Erikson And Sigmund Freud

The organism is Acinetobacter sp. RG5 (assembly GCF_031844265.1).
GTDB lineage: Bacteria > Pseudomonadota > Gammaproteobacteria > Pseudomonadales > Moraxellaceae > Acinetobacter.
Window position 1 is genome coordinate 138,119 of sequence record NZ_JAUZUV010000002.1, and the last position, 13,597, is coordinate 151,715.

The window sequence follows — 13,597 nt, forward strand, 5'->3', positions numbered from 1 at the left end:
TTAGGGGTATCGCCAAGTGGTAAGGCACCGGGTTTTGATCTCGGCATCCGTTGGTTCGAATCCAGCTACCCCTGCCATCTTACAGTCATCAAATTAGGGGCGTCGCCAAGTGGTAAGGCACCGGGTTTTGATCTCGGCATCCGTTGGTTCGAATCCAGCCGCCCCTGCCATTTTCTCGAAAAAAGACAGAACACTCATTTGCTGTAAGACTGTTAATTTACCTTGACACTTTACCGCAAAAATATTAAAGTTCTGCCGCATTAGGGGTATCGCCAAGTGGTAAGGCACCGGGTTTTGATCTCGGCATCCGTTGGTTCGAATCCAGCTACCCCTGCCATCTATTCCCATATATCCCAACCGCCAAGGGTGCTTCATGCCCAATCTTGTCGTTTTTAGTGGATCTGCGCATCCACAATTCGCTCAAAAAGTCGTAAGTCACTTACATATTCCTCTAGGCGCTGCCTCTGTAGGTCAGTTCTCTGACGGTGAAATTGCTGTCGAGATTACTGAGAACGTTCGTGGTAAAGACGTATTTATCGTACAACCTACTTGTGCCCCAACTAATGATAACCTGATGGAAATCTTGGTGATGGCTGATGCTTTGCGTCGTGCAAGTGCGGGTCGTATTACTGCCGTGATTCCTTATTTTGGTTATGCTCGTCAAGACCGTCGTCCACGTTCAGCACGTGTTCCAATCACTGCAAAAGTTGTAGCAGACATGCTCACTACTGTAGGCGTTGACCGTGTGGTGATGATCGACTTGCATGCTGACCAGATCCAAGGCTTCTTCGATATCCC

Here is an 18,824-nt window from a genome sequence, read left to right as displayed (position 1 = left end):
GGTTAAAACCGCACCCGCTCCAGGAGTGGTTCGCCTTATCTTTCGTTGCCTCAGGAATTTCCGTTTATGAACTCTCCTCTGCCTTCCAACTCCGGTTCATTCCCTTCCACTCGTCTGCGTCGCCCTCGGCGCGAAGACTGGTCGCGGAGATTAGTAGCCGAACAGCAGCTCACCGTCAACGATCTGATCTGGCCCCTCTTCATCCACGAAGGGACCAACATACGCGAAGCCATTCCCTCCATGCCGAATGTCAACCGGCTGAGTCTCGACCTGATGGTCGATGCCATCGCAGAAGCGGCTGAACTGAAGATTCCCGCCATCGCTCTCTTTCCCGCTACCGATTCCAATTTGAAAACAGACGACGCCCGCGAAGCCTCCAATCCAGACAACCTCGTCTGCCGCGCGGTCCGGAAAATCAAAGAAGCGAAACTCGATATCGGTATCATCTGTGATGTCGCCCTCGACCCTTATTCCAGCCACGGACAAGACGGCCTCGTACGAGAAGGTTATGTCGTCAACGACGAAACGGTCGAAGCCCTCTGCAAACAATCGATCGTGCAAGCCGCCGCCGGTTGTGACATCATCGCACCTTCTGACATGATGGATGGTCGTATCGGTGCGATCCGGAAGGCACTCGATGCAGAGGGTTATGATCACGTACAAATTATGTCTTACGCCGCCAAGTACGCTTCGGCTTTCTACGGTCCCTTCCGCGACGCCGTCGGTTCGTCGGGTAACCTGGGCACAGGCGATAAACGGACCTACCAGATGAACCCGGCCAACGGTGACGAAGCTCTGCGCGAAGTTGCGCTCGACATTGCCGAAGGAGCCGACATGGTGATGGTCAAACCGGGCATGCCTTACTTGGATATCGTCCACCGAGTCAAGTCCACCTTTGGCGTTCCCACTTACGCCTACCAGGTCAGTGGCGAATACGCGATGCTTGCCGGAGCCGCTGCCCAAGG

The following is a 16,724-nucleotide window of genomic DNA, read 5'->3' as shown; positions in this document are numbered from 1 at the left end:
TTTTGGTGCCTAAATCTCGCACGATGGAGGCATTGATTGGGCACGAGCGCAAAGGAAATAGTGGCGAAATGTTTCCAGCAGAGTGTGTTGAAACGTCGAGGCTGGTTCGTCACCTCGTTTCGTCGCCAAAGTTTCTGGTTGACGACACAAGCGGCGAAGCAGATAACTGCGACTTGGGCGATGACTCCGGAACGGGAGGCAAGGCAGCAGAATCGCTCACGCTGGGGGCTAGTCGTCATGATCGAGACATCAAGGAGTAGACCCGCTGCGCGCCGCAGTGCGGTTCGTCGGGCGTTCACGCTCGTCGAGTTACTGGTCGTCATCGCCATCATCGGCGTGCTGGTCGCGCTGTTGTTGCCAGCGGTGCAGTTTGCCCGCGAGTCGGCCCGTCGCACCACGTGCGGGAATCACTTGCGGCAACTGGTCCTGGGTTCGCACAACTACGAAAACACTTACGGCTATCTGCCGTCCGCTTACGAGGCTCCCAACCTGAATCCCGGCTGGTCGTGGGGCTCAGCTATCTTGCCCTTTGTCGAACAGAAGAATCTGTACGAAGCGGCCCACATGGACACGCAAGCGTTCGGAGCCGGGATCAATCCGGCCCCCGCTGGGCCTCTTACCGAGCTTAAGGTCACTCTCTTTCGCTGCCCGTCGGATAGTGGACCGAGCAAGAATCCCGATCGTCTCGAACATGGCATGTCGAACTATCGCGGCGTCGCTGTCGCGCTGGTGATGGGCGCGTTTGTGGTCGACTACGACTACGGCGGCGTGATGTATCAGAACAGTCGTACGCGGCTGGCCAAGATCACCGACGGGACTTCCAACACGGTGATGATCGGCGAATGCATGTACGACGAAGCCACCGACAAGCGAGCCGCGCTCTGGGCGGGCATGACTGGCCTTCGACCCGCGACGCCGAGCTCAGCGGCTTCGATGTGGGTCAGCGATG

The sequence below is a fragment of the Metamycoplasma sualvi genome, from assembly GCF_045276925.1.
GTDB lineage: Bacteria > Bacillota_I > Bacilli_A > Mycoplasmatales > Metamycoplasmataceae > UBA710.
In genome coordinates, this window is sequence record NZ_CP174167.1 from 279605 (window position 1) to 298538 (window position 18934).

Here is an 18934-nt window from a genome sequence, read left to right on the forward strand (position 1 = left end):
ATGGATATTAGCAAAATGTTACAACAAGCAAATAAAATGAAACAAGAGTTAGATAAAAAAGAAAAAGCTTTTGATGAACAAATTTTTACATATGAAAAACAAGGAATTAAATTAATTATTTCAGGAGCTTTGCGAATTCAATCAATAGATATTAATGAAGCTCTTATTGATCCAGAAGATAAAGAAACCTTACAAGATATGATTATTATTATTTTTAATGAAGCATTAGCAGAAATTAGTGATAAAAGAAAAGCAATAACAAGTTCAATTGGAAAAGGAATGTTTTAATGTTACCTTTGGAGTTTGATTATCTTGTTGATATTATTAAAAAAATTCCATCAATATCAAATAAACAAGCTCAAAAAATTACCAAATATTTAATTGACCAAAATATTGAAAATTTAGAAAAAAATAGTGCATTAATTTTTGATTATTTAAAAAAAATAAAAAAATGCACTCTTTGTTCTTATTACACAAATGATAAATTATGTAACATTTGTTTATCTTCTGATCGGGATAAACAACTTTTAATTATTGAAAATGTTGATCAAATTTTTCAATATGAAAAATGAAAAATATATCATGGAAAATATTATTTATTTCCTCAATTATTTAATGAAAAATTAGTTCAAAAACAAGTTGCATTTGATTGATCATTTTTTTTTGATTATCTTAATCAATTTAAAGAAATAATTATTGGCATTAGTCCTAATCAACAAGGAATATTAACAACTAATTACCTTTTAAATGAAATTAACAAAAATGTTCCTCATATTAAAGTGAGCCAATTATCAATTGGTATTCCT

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In this paper I attempt to describe the similarities and differences in both Erik Erikson and Sigmund Freuds ideas on development. I also attempt to describe the many influences that contributed to the creation of both Freud and Erikson's ideas of development as well as some background information on both theorists. Sigmund Freud was born on May 6, 1856 in the town of Freiberg Austria to Jacob and Amalia Freud. Sigmund came from a rather large family. He had two older step brothers from his father's previous marriage and he himself was the oldest of eight. Other than Sigmund there were five girls and two other boys. However Amalia Freud lost a baby boy eight months after it was born. The death of Sigmund's baby brother was something that affected him deeply because the passing of his baby brother meant his mother could never give him the full love and attention that he desired. Other than the death of his baby brother it is thought that Sigmund had a disruptive childhood and that he and his siblings experienced many unsettling events. One reason may be that the Freuds lived in many small spaces while their children were growing up such as the one room apartment that Jacob and Amalia rented at the time of Sigmunds birth. Because of the small living space and the many people inhabiting the space there was not much room for privacy and things that are better off being private were exposed to everyone. The family moved from Austria to Leipzig Germany in 1859 and then later on to Vienna where they lived in a much larger home for the first time. Because Sigmund did not have a normal healthy childhood experience he became interested in humanity and the ideas of Charles Darwin. He eventually pursued a career in natural science becoming ... ... middle of paper ... ... to the environment and that social groups, life events and cultural values shape a persons thoughts and ideas. This is when Erikson turned toward psychosocial thinking rather than psychosexual. Erikson wanted to understand healthy and whole individuals and how they change throughout their lives and Freud wanted to understand how a child grows up after experiencing trauma and mental illness. Works Cited Capps, D. (2004). The Decades of Life: Relocating Erikson's Stages. Pastoral Psychology, 53(1), 3-32. Hoare, C. H. (2005). Erikson's General and Adult Developmental Revisions of Freudian Thought: "Outward, Forward, Upward". Journal Of Adult Development, 12(1), 19-31. Breger, L. (2012). Freud: Darkness and Vision. Psychodynamic Psychiatry, 40(2), 211-242. doi:10.1521/pdps.2012.40.2.211 Carter, D. R. (2011). Brief Lives: Sigmund Freud. London: Hesperus Press.
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